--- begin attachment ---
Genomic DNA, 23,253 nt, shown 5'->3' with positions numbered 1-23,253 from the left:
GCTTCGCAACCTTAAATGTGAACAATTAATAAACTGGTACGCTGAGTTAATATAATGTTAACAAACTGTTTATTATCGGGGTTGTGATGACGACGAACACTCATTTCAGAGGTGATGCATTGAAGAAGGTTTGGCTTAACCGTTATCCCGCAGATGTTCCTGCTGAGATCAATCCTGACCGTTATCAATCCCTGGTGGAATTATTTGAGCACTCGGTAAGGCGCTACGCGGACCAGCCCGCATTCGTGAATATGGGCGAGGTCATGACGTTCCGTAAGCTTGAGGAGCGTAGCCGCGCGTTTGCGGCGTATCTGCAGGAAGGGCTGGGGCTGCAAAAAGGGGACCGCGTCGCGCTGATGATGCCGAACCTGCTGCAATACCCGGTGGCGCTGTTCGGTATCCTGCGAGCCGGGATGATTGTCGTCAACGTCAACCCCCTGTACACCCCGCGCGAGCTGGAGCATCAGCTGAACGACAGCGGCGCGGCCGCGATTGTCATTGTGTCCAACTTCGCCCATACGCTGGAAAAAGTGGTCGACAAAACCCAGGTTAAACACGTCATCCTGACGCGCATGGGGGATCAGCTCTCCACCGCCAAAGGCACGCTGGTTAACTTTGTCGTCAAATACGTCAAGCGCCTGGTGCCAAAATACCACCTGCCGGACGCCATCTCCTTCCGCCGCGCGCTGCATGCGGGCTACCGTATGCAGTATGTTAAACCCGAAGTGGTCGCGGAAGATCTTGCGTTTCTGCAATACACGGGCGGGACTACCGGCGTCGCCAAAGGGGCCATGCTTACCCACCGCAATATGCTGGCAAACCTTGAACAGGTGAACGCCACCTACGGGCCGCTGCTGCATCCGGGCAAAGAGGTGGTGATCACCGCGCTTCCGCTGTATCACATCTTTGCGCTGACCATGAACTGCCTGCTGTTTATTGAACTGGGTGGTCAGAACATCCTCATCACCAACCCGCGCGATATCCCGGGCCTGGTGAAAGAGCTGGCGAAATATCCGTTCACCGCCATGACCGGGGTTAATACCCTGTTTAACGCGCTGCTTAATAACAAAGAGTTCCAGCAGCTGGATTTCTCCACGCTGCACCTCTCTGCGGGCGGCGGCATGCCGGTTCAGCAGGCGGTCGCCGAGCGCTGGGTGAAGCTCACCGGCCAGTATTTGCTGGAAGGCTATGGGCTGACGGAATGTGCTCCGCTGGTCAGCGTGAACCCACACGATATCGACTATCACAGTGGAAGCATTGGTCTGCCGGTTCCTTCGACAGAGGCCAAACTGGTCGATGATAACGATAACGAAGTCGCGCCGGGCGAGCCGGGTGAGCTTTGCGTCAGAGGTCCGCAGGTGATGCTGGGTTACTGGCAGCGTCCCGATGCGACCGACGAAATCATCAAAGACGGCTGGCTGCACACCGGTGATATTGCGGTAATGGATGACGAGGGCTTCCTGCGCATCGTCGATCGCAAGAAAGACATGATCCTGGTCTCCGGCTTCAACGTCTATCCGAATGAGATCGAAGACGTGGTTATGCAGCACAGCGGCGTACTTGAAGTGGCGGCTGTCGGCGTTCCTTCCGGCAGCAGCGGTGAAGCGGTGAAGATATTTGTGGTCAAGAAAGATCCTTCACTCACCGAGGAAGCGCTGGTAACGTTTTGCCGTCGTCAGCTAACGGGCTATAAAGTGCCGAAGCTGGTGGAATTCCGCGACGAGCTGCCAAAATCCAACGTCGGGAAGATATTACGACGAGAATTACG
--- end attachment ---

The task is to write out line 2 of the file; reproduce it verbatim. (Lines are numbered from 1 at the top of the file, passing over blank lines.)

GCTTCGCAACCTTAAATGTGAACAATTAATAAACTGGTACGCTGAGTTAATATAATGTTAACAAACTGTTTATTATCGGGGTTGTGATGACGACGAACACTCATTTCAGAGGTGATGCATTGAAGAAGGTTTGGCTTAACCGTTATCCCGCAGATGTTCCTGCTGAGATCAATCCTGACCGTTATCAATCCCTGGTGGAATTATTTGAGCACTCGGTAAGGCGCTACGCGGACCAGCCCGCATTCGTGAATATGGGCGAGGTCATGACGTTCCGTAAGCTTGAGGAGCGTAGCCGCGCGTTTGCGGCGTATCTGCAGGAAGGGCTGGGGCTGCAAAAAGGGGACCGCGTCGCGCTGATGATGCCGAACCTGCTGCAATACCCGGTGGCGCTGTTCGGTATCCTGCGAGCCGGGATGATTGTCGTCAACGTCAACCCCCTGTACACCCCGCGCGAGCTGGAGCATCAGCTGAACGACAGCGGCGCGGCCGCGATTGTCATTGTGTCCAACTTCGCCCATACGCTGGAAAAAGTGGTCGACAAAACCCAGGTTAAACACGTCATCCTGACGCGCATGGGGGATCAGCTCTCCACCGCCAAAGGCACGCTGGTTAACTTTGTCGTCAAATACGTCAAGCGCCTGGTGCCAAAATACCACCTGCCGGACGCCATCTCCTTCCGCCGCGCGCTGCATGCGGGCTACCGTATGCAGTATGTTAAACCCGAAGTGGTCGCGGAAGATCTTGCGTTTCTGCAATACACGGGCGGGACTACCGGCGTCGCCAAAGGGGCCATGCTTACCCACCGCAATATGCTGGCAAACCTTGAACAGGTGAACGCCACCTACGGGCCGCTGCTGCATCCGGGCAAAGAGGTGGTGATCACCGCGCTTCCGCTGTATCACATCTTTGCGCTGACCATGAACTGCCTGCTGTTTATTGAACTGGGTGGTCAGAACATCCTCATCACCAACCCGCGCGATATCCCGGGCCTGGTGAAAGAGCTGGCGAAATATCCGTTCACCGCCATGACCGGGGTTAATACCCTGTTTAACGCGCTGCTTAATAACAAAGAGTTCCAGCAGCTGGATTTCTCCACGCTGCACCTCTCTGCGGGCGGCGGCATGCCGGTTCAGCAGGCGGTCGCCGAGCGCTGGGTGAAGCTCACCGGCCAGTATTTGCTGGAAGGCTATGGGCTGACGGAATGTGCTCCGCTGGTCAGCGTGAACCCACACGATATCGACTATCACAGTGGAAGCATTGGTCTGCCGGTTCCTTCGACAGAGGCCAAACTGGTCGATGATAACGATAACGAAGTCGCGCCGGGCGAGCCGGGTGAGCTTTGCGTCAGAGGTCCGCAGGTGATGCTGGGTTACTGGCAGCGTCCCGATGCGACCGACGAAATCATCAAAGACGGCTGGCTGCACACCGGTGATATTGCGGTAATGGATGACGAGGGCTTCCTGCGCATCGTCGATCGCAAGAAAGACATGATCCTGGTCTCCGGCTTCAACGTCTATCCGAATGAGATCGAAGACGTGGTTATGCAGCACAGCGGCGTACTTGAAGTGGCGGCTGTCGGCGTTCCTTCCGGCAGCAGCGGTGAAGCGGTGAAGATATTTGTGGTCAAGAAAGATCCTTCACTCACCGAGGAAGCGCTGGTAACGTTTTGCCGTCGTCAGCTAACGGGCTATAAAGTGCCGAAGCTGGTGGAATTCCGCGACGAGCTGCCAAAATCCAACGTCGGGAAGATATTACGACGAGAATTACG